In the end, it became a war over which nation would lead Europe. France under Louis XIII, or the Holy Roman Empire under Ferdinand III. It ended with the Peace of Westphalia, which saw the empire weakened and France dominant. It also ended with 8 million deaths, of which only 200,000 were soldiers.
The English Civil War ended with the beheading of Charles I.
The English Civil War was between 1642 and 1660, the King against Parliament. Parliament won and beheaded King Charles I for treason. They then abolished the monarchy, only to restore it in 1660.
Construction of the Taj Mahal took place between 1632 to 1653.
We’re sure you’ve heard of the Taj Mahal before. What you might not know is that the Taj Mahal is actually a mausoleum. Emperor Shah Jahan ordered it for his wife Mumtaz Mahal, who died during childbirth. Shah Jahan was later entombed in the Taj Mahal with his beloved wife. Talk about an example of devotion for historical events facts.
The Ottomans lost in the Battle of Vienna in 1683.
In the 17th century, the Ottoman Empire launched a massive invasion to conquer Europe. One of their commanders even pledged to keep his horses at St. Peter’s in Rome. These ambitions came to an end in 1683. The Ottomans had surrounded Vienna for two months when help finally came.
German, Austrian, and Polish armies arrived and defeated the Ottomans. The defeat was so crushing that they had to retreat back into the Balkans. This defeat also marked the beginning of the slow decline of the Ottoman Empire.
Isaac Newton published the Principia Mathematica in 1687.
Isaac Newton’s Principia Mathematica contained his research and findings on motion and gravity. They became the definitive texts on physics until the 20th century. And it would take another genius and his work to take their place. That genius was Albert Einstein and his Theory of Relativity.
The Allies launched Operation Overlord on D-Day, June 6, 1944.
Operation Overlord was the beginning of Europe’s liberation from Nazi Germany. It was a series of landings made on France’s Normandy coast. Over 150,000 soldiers took part in the operation. Almost 7000 ships and over 3000 planes were also involved. All those made it the largest seaborne invasion in the history of the world.
Japan began a surprise attack on Pearl Harbor on December 7, 1941.
The goal of the attack on Pearl Harbor was to keep the USA from interfering in the Japanese invasion of Southeast Asia. In that goal, they succeeded. The US Navy lost 8 battleships and over 300 planes. Over 2000 officers and crew died. These losses gave the Japanese 6 months to operate without interference. It wasn’t until June 1942 and the Battle of Midway that the US Navy finally counterattacked.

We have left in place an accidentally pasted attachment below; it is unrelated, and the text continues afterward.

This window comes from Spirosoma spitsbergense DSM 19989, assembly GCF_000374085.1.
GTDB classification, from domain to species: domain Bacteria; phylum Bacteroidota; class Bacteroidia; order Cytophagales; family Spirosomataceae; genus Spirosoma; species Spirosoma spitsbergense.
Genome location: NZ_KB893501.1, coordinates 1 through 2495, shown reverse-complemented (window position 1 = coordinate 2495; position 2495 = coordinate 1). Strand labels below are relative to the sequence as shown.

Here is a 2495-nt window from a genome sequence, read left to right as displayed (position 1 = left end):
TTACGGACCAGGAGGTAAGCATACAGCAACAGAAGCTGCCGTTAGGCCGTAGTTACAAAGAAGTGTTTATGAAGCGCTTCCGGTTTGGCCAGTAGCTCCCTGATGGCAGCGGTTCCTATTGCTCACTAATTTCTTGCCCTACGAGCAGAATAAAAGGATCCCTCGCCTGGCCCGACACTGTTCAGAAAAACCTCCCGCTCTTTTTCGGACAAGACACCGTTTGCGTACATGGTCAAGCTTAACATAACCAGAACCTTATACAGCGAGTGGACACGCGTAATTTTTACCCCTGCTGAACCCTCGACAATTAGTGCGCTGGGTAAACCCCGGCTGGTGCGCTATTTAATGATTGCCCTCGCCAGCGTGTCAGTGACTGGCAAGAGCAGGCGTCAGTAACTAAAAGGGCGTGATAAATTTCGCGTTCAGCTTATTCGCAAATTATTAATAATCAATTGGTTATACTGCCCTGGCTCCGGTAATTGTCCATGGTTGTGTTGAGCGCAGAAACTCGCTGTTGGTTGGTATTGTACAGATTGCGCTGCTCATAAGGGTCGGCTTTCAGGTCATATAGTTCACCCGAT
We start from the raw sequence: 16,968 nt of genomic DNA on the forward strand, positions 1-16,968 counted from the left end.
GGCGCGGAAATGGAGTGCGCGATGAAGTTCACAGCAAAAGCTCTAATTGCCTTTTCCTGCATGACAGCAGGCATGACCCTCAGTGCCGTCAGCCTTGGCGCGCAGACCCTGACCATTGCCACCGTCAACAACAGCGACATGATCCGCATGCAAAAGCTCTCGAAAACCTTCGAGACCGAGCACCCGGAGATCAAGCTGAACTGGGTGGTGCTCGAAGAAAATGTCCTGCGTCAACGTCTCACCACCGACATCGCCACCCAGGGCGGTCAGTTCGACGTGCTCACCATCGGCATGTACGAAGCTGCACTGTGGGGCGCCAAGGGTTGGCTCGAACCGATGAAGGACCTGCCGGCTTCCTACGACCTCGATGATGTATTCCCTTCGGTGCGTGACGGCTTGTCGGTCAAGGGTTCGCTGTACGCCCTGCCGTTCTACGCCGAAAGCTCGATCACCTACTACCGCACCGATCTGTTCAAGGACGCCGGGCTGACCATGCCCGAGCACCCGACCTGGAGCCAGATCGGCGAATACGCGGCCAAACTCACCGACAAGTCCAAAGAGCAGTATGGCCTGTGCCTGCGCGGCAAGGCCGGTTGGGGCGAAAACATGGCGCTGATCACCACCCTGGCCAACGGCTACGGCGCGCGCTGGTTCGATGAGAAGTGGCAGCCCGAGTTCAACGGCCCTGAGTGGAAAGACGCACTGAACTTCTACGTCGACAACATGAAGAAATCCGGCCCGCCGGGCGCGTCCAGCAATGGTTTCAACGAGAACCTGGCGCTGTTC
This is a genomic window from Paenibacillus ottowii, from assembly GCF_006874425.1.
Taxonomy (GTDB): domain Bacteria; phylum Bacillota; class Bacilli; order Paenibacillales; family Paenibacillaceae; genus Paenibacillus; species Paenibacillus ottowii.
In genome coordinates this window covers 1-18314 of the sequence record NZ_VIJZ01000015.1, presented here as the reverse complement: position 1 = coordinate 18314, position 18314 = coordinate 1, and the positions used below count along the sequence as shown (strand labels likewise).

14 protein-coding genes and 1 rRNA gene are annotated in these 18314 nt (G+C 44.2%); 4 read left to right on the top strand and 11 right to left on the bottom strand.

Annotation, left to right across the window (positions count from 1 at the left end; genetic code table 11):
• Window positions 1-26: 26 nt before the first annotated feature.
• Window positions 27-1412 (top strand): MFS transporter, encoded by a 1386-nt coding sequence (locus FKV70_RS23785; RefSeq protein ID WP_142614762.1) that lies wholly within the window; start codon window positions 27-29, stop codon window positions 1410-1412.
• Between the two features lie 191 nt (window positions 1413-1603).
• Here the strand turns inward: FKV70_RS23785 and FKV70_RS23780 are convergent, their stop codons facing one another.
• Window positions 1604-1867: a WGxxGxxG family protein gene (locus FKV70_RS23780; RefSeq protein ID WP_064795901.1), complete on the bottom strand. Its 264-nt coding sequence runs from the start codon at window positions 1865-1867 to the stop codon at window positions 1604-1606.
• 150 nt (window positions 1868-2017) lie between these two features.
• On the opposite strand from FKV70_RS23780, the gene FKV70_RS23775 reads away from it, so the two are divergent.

The Boston Massacre resulted from a fight that got out of hand.
The Boston Massacre took place in Boston, Massachusetts on March 5, 1770. It began with a mob insulting a British soldier. This drew the attention of other soldiers, who rushed to help their comrade. The mob then attacked with stones and clubs, only for the soldiers to respond with gunfire. Tensions between the colonists and the British government rose higher as a result. The Boston Massacre helped start the American Revolution.
John Jacob Astor died in the Titanic Disaster.
Here’s another little-known example from historical events facts. Over 1500 people died when the Titanic sank after hitting an iceberg in 1912. Among them was the businessman John Astor, one of the richest people in the world at the time. He valued at $87 million, equal to $2.3 billion today. In fact, he was the richest passenger aboard the Titanic.
The Quakers made the first recorded protest against slavery in history in 1688.
In 1688, four Quakers in Pennsylvania wrote a formal protest against slavery. They argued it was an injustice against all men, no matter their skin color. They also argued that if it was alright to enslave blacks, then it was also alright to enslave whites. And then they brought the protest to the Society of Friends in Philadelphia. The authors brought it up for every year that came after. Even then, it wasn’t until 88 years later that the society as a whole condemned slavery.
The Miracle of the Hudson took place on January 15, 2009.
On January 15 in 2009, US Airways Flight 1549 ran into a flock of geese soon after takeoff. Some of the geese flew into the engines, wrecking them and leaving the plane with no power. The pilot and co-pilot managed to glide the plane to an emergency landing on the Hudson River. The crew and passengers then evacuated the plane. Local boats rescued them from the cold water. The entire crew was later publicly honored for succeeding in saving all their passengers.
The September 11 attacks are the worst terrorist attacks in history.
On September 11, 2001, Islamic terrorists hijacked four passenger planes in the air. They then flew two of the planes into the twin towers of the World Trade Center in New York. They flew the third plane into the Pentagon. The terrorists planned to hit the White House with the last plane, but the passengers fought back. Instead, the plane crashed in the Pennsylvania countryside. Almost 9000 people died because of the attacks, and the World Trade Center collapsed.
Barack Obama became the first African-American President of the USA in 2008.
Barack Obama ran as the Democratic Party’s candidate for the 2008 elections. At the time he’d been US Senator for Illinois since 2004. He won the popular vote and the electoral college alike. He ran for reelection in 2012 and again won both the popular vote and the electoral college.